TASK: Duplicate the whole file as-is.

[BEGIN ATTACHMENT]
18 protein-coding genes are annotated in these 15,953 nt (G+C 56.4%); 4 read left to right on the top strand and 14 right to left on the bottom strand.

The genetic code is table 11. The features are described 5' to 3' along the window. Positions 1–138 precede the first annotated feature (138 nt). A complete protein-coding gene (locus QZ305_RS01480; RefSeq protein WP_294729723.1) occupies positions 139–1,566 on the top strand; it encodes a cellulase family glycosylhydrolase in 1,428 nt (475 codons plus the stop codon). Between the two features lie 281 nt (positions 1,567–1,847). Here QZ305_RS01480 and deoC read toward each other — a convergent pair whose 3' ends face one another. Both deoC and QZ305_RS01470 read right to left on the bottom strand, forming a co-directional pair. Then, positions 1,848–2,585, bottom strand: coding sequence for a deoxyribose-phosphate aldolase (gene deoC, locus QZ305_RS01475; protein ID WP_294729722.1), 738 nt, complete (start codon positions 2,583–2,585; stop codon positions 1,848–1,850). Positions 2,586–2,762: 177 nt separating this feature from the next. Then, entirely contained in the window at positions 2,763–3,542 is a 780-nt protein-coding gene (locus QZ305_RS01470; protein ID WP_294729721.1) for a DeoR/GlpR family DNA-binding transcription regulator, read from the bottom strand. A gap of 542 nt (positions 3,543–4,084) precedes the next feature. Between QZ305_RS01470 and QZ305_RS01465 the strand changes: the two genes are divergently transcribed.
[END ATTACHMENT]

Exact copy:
18 protein-coding genes are annotated in these 15,953 nt (G+C 56.4%); 4 read left to right on the top strand and 14 right to left on the bottom strand.

The genetic code is table 11. The features are described 5' to 3' along the window. Positions 1–138 precede the first annotated feature (138 nt). A complete protein-coding gene (locus QZ305_RS01480; RefSeq protein WP_294729723.1) occupies positions 139–1,566 on the top strand; it encodes a cellulase family glycosylhydrolase in 1,428 nt (475 codons plus the stop codon). Between the two features lie 281 nt (positions 1,567–1,847). Here QZ305_RS01480 and deoC read toward each other — a convergent pair whose 3' ends face one another. Both deoC and QZ305_RS01470 read right to left on the bottom strand, forming a co-directional pair. Then, positions 1,848–2,585, bottom strand: coding sequence for a deoxyribose-phosphate aldolase (gene deoC, locus QZ305_RS01475; protein ID WP_294729722.1), 738 nt, complete (start codon positions 2,583–2,585; stop codon positions 1,848–1,850). Positions 2,586–2,762: 177 nt separating this feature from the next. Then, entirely contained in the window at positions 2,763–3,542 is a 780-nt protein-coding gene (locus QZ305_RS01470; protein ID WP_294729721.1) for a DeoR/GlpR family DNA-binding transcription regulator, read from the bottom strand. A gap of 542 nt (positions 3,543–4,084) precedes the next feature. Between QZ305_RS01470 and QZ305_RS01465 the strand changes: the two genes are divergently transcribed.